Training a Jump-wolf
Jump-wolves are uniquely suited to attacking candyborn. Given that adventurers are an enterprising lot, the odds of a hero trying to train one are high. Jump-wolves are easier to domesticate than regular wolves because of their half-bunny heritage. As such, a jump-wolf can be brought into the party as a NPC if a PC is particularly kind. In this case, healing the jump-wolf qualifies.
The jump-wolf's loyalty score begins at 8 and increases by 1d4 if it is healed. Feeding the jump-wolf (including letting it feed on candyborn) increases its loyalty by another 1d4. A jump-wolf with a loyalty score higher than 10 protects the PC who healed first and the PC who feeds it second. The jump-wolf's maximum loyalty score is equal to the PC with the highest Charisma.
Of course, the jump-wolf's loyalty has its limits. Failing to feed the jump-wolf or heal it after it is hurt (the jump-wolf quickly acclimates to being healed after combat) reduces its loyalty by 1d4. If a PC is harmful or aggressive to the jump-wolf its loyalty is reduced by 2d4.
Remember that having a jump-wolf is a great asset in combat but a liability during negotiations. A jump-wolf's natural instinct is to gorge on candyborn -- it will vomit up the contents of its stomach to make room if it's full -- and will require an Animal Handling check (DC 15) to prevent it from attacking. The PC who helped it gets advantage on this check, but will have to do something else to increase its loyalty (feed it, heal it) to get advantage on a subsequent Animal Handling check. This check also applies to anything else unusual PCs may expect of the jump-wolf.
Loyalty | Action
0 | Leaves or attacks.
1-10 | Acts selfishly, but will still follow party.
11+ | Will fight on behalf of the party and defend it.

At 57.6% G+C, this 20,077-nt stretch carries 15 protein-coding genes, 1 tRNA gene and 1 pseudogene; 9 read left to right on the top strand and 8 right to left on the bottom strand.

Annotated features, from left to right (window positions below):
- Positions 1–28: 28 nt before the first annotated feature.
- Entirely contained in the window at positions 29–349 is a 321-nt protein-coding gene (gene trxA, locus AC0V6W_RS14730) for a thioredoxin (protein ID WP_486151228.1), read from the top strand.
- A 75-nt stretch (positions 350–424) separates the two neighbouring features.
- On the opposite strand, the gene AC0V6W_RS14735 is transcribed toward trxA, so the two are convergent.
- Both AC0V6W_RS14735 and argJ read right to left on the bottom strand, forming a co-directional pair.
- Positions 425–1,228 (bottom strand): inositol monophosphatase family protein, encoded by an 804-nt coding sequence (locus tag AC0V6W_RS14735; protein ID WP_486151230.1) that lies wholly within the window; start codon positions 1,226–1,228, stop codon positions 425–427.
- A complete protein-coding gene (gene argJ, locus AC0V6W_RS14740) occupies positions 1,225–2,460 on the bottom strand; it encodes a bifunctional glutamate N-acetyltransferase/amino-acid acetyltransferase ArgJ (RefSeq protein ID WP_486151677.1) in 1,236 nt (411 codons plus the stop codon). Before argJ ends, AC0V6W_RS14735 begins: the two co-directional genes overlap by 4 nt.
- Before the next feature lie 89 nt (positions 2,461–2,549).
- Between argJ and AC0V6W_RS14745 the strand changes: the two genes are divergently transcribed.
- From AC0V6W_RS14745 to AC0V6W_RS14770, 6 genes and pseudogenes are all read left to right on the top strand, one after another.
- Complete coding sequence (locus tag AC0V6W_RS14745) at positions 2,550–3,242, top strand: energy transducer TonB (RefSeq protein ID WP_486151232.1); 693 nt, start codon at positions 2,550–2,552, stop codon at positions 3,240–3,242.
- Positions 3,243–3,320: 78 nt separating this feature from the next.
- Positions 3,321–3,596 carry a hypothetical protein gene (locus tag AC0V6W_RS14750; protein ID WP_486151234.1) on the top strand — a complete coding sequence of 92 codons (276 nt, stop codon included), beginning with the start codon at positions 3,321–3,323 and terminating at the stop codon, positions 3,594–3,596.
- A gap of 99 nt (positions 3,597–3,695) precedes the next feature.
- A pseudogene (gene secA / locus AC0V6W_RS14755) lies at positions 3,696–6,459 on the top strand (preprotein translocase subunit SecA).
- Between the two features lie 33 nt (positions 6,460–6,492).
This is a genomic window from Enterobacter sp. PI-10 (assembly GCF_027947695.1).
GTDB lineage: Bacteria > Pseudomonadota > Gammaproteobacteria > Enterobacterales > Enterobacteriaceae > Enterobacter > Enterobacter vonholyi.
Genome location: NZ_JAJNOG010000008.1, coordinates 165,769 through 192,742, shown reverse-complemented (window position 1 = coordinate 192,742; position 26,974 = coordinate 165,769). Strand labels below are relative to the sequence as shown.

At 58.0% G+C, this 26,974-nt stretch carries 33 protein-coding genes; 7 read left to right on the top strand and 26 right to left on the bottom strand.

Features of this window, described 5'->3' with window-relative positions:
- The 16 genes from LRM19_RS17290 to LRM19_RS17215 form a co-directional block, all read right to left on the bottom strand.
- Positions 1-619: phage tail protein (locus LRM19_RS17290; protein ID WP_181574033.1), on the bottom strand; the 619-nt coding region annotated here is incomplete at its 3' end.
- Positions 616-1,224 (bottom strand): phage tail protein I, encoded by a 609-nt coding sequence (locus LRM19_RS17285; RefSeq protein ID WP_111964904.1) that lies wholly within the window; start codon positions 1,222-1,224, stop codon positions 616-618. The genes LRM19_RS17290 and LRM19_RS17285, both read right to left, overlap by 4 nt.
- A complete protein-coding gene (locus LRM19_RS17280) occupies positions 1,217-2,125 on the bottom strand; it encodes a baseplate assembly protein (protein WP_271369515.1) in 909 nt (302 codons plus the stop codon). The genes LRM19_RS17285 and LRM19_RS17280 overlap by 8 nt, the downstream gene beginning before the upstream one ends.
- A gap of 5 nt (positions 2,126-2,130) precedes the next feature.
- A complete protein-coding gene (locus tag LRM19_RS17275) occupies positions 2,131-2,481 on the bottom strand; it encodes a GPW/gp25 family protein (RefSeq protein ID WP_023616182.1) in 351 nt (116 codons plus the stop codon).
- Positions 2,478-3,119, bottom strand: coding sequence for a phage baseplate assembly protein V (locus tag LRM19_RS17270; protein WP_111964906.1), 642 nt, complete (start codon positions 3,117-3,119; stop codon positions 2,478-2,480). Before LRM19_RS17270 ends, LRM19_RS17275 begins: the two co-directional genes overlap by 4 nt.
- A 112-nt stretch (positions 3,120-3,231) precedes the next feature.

+1d4 | Feed or heal the jump-wolf.
-1d4 | Fail to feed or heal the jump-wolf.
-2d4 | Abuse the jump-wolf.
This pudgy bear-shaped creature is semi-translucent and comes in a variety of colors. It nimbly climbs from tree to tree, bouncing off branches and the ground as it goes.
Medium fey (candyborn), unaligned
Armor Class 13
Hit Points 22 (4d8 + 4)
Speed 40 ft., climb 30 ft.
STR DEX CON INT WIS CHA
12 (+1) 17 (+3) 12 (+1) 10 (+0) 13 (+1) 11 (+0)
Damage Resistances bludgeoning
Damage Vulnerabilities fire, piercing
Skills Perception +3, Stealth +5
Senses passive Perception 13
Languages Gumibearen understand Sylvan but can't speak it
Challenge 1/4 (50 XP)
Candyborn. Any creature can make a Perception check (DC 10) to determine if a creature is candyborn. As a reaction, any creature with a mouth can bite the candyborn, inflicting 1 point of piercing damage per creature’s size (small inflicts 1 point, medium inflicts 2, etc.) or using its existing bite attack. Bestial creatures with sharp teeth (as per the DM’s discretion) inflict double damage. Creatures who inflict damage on a candyborn with a bite are healed an equal amount.
Keen Hearing and Smell. The gumibearen has advantage on Wisdom (Perception) checks that rely on hearing or smell.
Semitransparent. Even when the gumibearen is in plain sight, it takes a successful DC 10 Wisdom (Perception) check to spot a gumibearen that has neither moved nor attacked. A creature that tries to enter the gumibearen’s space while unaware of the gumibearen is surprised by the gumibearen.
Bite. Melee Weapon Attack: +3 to hit, reach 5 ft., one target. Hit: 4 (1d6 + 1) piercing damage.
Bounce (Recharge 4-6). The gumibearen bounces up to 40 feet to an unoccupied space it can see. Before or after bouncing, the gumibearen can make one bite attack.
Branch. Range Weapon Attack: +6 to hit, range 30/60 ft., one target. Hit: 4 (1d6+1) bludgeoning damage.
Gumibearen look like bears but are capable climbers and jumpers, hopping from one striped branch to another. Gumibearen seem to chiefly stick to only the peppermint trees (in truth, their entire diet consists of the peppermint in a fashion similar to pandas and bamboo). They attack by throwing branches at first from 30 feet up.
Next up: The Gingerbread House!